According to research, the farther a wom-an travels to receive maternity care, the great-er the risk of maternal morbidity and adverse infant outcomes, such as still-birth and NICU (Neonatal Intensive Care Unit) admission. Photo:

New research from the March of Dimes shows that for millions of women in the United States, it’s increasingly difficult to access maternity care. The report is one of the largest analyses on maternity care access and offers insight into the factors that impact pregnancies in all 50 states, Washington, D.C., and Puerto Rico.

“A person’s ability to have a healthy pregnancy and healthy birth should not be dictated by where they live and their ability to access consistent, quality care but these reports shows that, today, these factors make it dangerous to be pregnant and give birth for millions of women in the United States,” Dr. Elizabeth Cherot, March of Dimes president and chief executive officer, said in a statement on the group’s website on August 3.

“Our research shows maternity care is simply not a priority in our healthcare system and steps must be taken to ensure all moms receive the care they need and deserve to have healthy pregnancies and strong babies. We hope the knowledge provided in these reports will serve as a catalyst for action to tackle this growing crisis.”

More than one-third (36 percent) of U.S. counties are considered maternity care deserts, which are defined as counties without a hospital or birth center offering obstetric care and without any obstetric providers. Since 2018, the March of Dimes has researched access to U.S. maternity care through frequent reports. This new data shows increasing areas with less access to care, impacting women before, during, and after their pregnancy journey.


The reports show access to care continues to decline:

•           The loss of obstetric units in hospitals was responsible for decreased maternity care access in 369 counties since the 2018 report, nearly 1 in 10 counties across the U.S.

•           Seventy additional counties have been classified as maternity care deserts due to a loss of obstetric providers and obstetric units in hospitals, since the initial report in 2018.

•           More than 32 million reproductive-age women are vulnerable to poor health outcomes due to a lack of access to reproductive healthcare services, like family planning clinics and skilled birth attendants.

•           States with the highest rates of maternity care deserts include North Dakota, South Dakota, Alaska, Oklahoma, and Nebraska, states with more rural populations.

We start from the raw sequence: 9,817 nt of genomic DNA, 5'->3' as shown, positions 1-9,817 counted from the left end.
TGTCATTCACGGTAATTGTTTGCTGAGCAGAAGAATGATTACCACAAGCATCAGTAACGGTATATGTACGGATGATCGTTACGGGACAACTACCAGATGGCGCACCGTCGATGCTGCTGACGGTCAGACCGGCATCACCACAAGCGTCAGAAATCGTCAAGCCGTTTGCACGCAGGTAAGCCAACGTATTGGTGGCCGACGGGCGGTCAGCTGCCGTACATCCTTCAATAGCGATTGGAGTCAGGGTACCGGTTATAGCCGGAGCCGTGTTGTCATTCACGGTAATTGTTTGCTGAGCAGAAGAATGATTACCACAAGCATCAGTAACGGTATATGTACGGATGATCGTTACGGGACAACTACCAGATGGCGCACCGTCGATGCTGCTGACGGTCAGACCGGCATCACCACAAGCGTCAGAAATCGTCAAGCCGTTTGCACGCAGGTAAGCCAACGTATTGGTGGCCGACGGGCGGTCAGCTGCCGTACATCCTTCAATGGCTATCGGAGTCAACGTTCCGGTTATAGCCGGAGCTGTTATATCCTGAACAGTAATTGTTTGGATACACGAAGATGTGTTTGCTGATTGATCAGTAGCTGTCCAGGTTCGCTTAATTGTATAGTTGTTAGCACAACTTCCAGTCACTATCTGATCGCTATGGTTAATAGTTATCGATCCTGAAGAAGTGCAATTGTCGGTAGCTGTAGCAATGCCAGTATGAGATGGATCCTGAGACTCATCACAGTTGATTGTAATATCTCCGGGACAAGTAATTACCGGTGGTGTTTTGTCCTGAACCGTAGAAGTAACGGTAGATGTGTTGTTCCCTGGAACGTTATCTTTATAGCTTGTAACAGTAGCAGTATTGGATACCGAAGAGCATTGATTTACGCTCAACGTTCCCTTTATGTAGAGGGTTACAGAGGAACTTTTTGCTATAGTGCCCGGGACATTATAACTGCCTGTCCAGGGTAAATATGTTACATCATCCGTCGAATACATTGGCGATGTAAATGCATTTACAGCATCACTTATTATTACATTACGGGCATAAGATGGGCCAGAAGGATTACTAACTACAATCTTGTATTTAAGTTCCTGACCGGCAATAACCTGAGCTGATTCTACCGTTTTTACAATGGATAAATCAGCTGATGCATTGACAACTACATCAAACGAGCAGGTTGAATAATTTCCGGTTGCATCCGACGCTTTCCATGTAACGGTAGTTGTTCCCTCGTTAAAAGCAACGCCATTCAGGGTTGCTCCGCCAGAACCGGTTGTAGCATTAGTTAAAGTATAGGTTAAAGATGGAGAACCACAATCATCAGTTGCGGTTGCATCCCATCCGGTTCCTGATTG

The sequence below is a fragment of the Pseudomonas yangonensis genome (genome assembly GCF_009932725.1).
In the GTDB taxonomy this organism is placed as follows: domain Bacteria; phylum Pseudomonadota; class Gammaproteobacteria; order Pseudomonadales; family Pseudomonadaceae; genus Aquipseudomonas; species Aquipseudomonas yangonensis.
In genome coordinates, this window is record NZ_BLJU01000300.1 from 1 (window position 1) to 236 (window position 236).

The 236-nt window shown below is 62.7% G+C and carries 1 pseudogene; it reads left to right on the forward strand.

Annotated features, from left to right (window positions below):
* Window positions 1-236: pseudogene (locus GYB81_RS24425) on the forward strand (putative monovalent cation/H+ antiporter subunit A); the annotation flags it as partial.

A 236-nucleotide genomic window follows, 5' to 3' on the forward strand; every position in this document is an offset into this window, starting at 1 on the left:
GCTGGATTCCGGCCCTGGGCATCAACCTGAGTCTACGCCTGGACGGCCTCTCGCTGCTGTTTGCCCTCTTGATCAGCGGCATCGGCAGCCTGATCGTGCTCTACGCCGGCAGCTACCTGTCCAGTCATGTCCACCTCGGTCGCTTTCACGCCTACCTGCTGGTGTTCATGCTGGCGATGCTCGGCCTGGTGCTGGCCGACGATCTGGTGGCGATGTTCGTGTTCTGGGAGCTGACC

In North Dakota 71.7 percent of counties are described as maternity care deserts compared to the national average of 32.6 percent.  That means 43.8 percent of women there had no birth hospital within 30 minutes compared to a national average of 9.7 percent.

According to research, the farther a woman travels to receive maternity care, the greater the risk of maternal morbidity and adverse infant outcomes, such as stillbirth and NICU (Neonatal Intensive Care Unit) admission.

The report detailed how longer travel distances can cause financial strain on families and increased prenatal stress and anxiety. The distance a woman must travel to access care becomes a critical factor during pregnancy, at the time of birth, and in the case of emergencies. Nationwide closures of birthing hospitals have contributed to increased distance and travel time to care, especially in rural areas.  Hospital closures and a shortage of providers are driving change in maternity care access, especially within rural areas and among Black, Indigenous and other people of color.  

Dr. Erin Stewart practiced family medicine with the Indian Health Service in Kayente, Arizona.  “We don’t birth babies. We do obstetrics care but when it comes time to deliver, families have to travel long distances.  They may go to Tupelo City, hours away, or Chinle, also hours away or even Phoenix, which is five hours away.   That’s a problem, especially if the birth doesn’t go well,” Dr. Stewart told The Final Call.

“The pregnant women that come to the health center are negatively impacted by the lack of a birthing center. They worry about problems and complications. What if their car breaks down on the way to deliver?  What if they don’t get there in time?  Who will help them?”

Limits in accessing care are just the beginning for marginalized women.  Environmental factors, socioeconomic issues, and chronic health conditions also play a large role in pregnancy and birth outcomes. Unemployment and housing conditions consistently indicate a higher percentage of inadequate prenatal care, especially for Black, Latino and Indigenous women.

Eight out of 10 maternity care deserts have higher numbers of pregnancies with pre-existing chronic health conditions (hypertension, diabetes, overweight or underweight, and smoking), which can increase the risk for conditions like preeclampsia and preterm birth. This creates an additional challenge for women living in communities lacking access to trained providers and well-equipped facilities.

“Every baby deserves the healthiest start to life, and every family should expect equitable, available, quality maternal care,” Dr. Cherot added. “These new reports show that the system is failing families today but paints a clear picture of the unique challenges facing mothers and babies at the local level—the first step in our work to put solutions in place and build a better future for all families.”